This dish – a favorite from the Giada cookbook that I have – hit the spot dead-on.

Chicken Piccata

adapted from Giada De Laurentiis

  • 1 lb. chicken breast, cut into halves
  • salt & pepper, to taste
  • 2-3 tbsp flour, for coating
  • 3 tbsp olive oil
  • 1/3 cup fresh lemon juice (I supplemented with the bottled since I ran out of lemons!)
  • 1/2 cup chicken stock
  • 1/4 cup capers, drained
  • dried parsley
  1. In a gallon-sized freezer bag, add the chicken breasts and the flour. Toss around to coat the chicken. Shake off the excess flour.
  2. Heat a skillet over medium-high heat. Add the olive oil; wait about 1-2 minutes for the oil to heat up.
  3. To the skillet, add the chicken. When it starts to brown, turn each piece over. Remove and set aside on a bowl or plate.
  4. Turn the heat down to low and add the lemon juice, stock, and capers. Bring the mixture to a boil, deglazing the pan as you go. Let it simmer for about 5 minutes.
  5. Return the chicken breast back to the skillet and simmer for 5 more minutes, stirring occasionally.
  6. Remove from heat and sprinkle with parsley.

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As you can see, we served this with some fresh asparagus, orecchiette pasta, and garlic bread. Overall it is a very easy dish to make – I made it on a Monday evening after going for a run at the gym! It really satisfied that light, citrusy taste that I was looking for.

You can easily substitute veal or pork, if that’s what you’d rather use. I think, however, I’m going to stick with my fancypants organic chicken for now ūüôā

Shallot, Spinach and Goat Cheese Pasta

Greetings! I have to say, thank you to all of you who have come visited the blog while I’ve been a little, um,¬†preoccupied with work. Granted, we had two snow days last week (one of which was on my birthday so it was the best day ever), but I definitely hit the ground running when I came back from Christmas break with pep band and exam preparations. Mike was in charge of cooking a few times as my ETA from school was after 8:00pm. It’s¬†so nice to not have to worry about cooking dinner some nights – as much as I love to do it!

You know it’s an awesome recipe when your husband texts you that the dinner he made (and the recipe that I picked) was “really good”. ūüėČ It was a nice change from all the visits to restaurant dining, epic grilled cheese, fantastic family dinners, and alcohol consumed during our visit to Cleveland. Even better, it’s a meatless meal.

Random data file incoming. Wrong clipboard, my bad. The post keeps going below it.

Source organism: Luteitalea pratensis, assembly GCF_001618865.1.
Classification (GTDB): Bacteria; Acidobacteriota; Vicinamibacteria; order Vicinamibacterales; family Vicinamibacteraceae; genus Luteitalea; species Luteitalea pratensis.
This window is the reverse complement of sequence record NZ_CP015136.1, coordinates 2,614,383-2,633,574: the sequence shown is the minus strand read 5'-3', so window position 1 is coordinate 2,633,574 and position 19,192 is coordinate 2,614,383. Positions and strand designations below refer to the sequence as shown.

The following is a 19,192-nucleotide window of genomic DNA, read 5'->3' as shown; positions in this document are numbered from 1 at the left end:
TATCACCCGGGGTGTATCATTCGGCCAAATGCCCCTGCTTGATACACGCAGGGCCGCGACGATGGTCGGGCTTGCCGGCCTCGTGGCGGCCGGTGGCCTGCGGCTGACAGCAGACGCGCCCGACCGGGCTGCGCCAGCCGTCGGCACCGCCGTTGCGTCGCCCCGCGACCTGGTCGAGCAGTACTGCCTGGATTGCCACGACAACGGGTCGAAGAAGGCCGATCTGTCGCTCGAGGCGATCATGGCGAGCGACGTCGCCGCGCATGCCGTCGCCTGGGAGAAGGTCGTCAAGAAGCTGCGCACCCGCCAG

Shallot, Spinach & Goat Cheese Pasta

adapted from How Sweet It Is

  • 8 oz pasta (we used fusilli)
  • 2 tbsp olive oil
  • 2 shallots, sliced
  • salt & crushed red pepper, to taste
  • 2 tsp brown sugar
  • 12 oz (1 package) fresh spinach
  • 3 tbsp unsalted butter
  • 2 garlic cloves, minced
  • 1 log (~4 oz) goat cheese, crumbled
  1. Bring a pot of water to a boil for the pasta.
  2. Meanwhile, heat a large skillet over low heat and add the oil. Add the shallots & salt. Cover and cook for about 10 minutes, stirring occasionally. Try not to let the shallots get too dark.
  3. Add the brown sugar and cook for about 5 more minutes. By this time, the water should be boiling and the pasta should go in.
  4. Add the spinach to the skillet and stir constantly until the spinach wilts down.
  5. In a small saucepan (we’re using 3 burners, what?), over medium heat, melt the butter. Whisk constantly until the butter starts to brown. As soon as you see brown bits start to appear, turn off the heat and remove the saucepan from the stove. Whisk for another 15-20 seconds. Whisk in the minced garlic and keep mixing for another 30 seconds.
  6. Drain the pasta and add it to the large skillet – where the spinach & shallots are. Toss to combine, then add the garlic brown butter and toss to coat. Add the goat cheese and stir; sprinkle pasta with crushed red pepper and serve immediately.
Like my plastic fork? Classy teacher right here.

Like my plastic fork? Classy teacher right here.

I absolutely loved this dish. Granted, I didn’t get to eat it right away since I was at school, but the leftovers were fantastic. The original recipe says that it should take about 30 minutes to make, but I can’t vouch for it since I didn’t make it, and I doubt that my husband kept track ūüėČ One of the ingredients that surprised me the most was the brown sugar; it added¬†just enough sweetness without it being too sweet. It really complimented the shallots and the brown butter nicely. Again, this is a meatless dish – but truthfully, it didn’t need any whatsoever. There are so many flavors going on that the dish kept my attention from first to last bite.

This is an absolutely wonderful dish with which to kick off 2014.

Shared at Frugal by Choice, Cheap By Necessity’s “Homemade Mondays”

Baked Broccoli Mac ‘n Cheese

With fall and cooler temperatures comes one big request in our dinner rotation: comfort food. I was raised on Kraft macaroni & cheese, so I don’t mind eating it at all. My husband, though, prefers the real thing 2:1, so I need to make it from scratch every once in a while (in his defense, he will oblige to eat it my way; Kraft macaroni & cheese with hot dogs).

Gina over at Skinnytaste does a fantastic job (as I’m sure many of you know) with lightening up recipes & still making them taste good. She truly doesn’t disappoint with this one, either. I used broccoli from my CSA, which really added something fresh to this dish. Being that we want to eat more vegetables, but have our mac ‘n cheese and eat it too…this was a great remedy and compromise.